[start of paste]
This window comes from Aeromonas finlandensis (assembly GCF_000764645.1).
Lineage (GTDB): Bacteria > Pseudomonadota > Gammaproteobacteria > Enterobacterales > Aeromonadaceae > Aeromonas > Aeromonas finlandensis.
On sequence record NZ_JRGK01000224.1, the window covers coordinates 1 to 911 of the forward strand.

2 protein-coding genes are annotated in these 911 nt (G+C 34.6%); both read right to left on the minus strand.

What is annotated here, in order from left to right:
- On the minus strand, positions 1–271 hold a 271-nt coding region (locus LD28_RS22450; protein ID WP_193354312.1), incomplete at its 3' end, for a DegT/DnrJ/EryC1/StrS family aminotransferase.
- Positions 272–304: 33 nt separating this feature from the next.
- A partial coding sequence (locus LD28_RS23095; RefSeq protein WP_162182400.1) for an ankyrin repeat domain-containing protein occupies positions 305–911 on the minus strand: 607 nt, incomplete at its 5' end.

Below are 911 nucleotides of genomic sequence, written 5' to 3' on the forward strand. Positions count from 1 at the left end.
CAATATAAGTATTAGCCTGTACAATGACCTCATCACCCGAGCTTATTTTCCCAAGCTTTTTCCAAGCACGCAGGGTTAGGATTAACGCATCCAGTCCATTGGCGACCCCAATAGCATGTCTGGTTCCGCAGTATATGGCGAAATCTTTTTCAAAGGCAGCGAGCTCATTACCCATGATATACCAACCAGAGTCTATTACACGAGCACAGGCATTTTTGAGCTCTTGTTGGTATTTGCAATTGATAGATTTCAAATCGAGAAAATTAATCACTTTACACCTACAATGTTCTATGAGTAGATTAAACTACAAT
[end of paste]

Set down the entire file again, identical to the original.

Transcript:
This window comes from Aeromonas finlandensis (assembly GCF_000764645.1).
Lineage (GTDB): Bacteria > Pseudomonadota > Gammaproteobacteria > Enterobacterales > Aeromonadaceae > Aeromonas > Aeromonas finlandensis.
On sequence record NZ_JRGK01000224.1, the window covers coordinates 1 to 911 of the forward strand.

2 protein-coding genes are annotated in these 911 nt (G+C 34.6%); both read right to left on the minus strand.

What is annotated here, in order from left to right:
- On the minus strand, positions 1–271 hold a 271-nt coding region (locus LD28_RS22450; protein ID WP_193354312.1), incomplete at its 3' end, for a DegT/DnrJ/EryC1/StrS family aminotransferase.
- Positions 272–304: 33 nt separating this feature from the next.
- A partial coding sequence (locus LD28_RS23095; RefSeq protein WP_162182400.1) for an ankyrin repeat domain-containing protein occupies positions 305–911 on the minus strand: 607 nt, incomplete at its 5' end.

Below are 911 nucleotides of genomic sequence, written 5' to 3' on the forward strand. Positions count from 1 at the left end.
CAATATAAGTATTAGCCTGTACAATGACCTCATCACCCGAGCTTATTTTCCCAAGCTTTTTCCAAGCACGCAGGGTTAGGATTAACGCATCCAGTCCATTGGCGACCCCAATAGCATGTCTGGTTCCGCAGTATATGGCGAAATCTTTTTCAAAGGCAGCGAGCTCATTACCCATGATATACCAACCAGAGTCTATTACACGAGCACAGGCATTTTTGAGCTCTTGTTGGTATTTGCAATTGATAGATTTCAAATCGAGAAAATTAATCACTTTACACCTACAATGTTCTATGAGTAGATTAAACTACAAT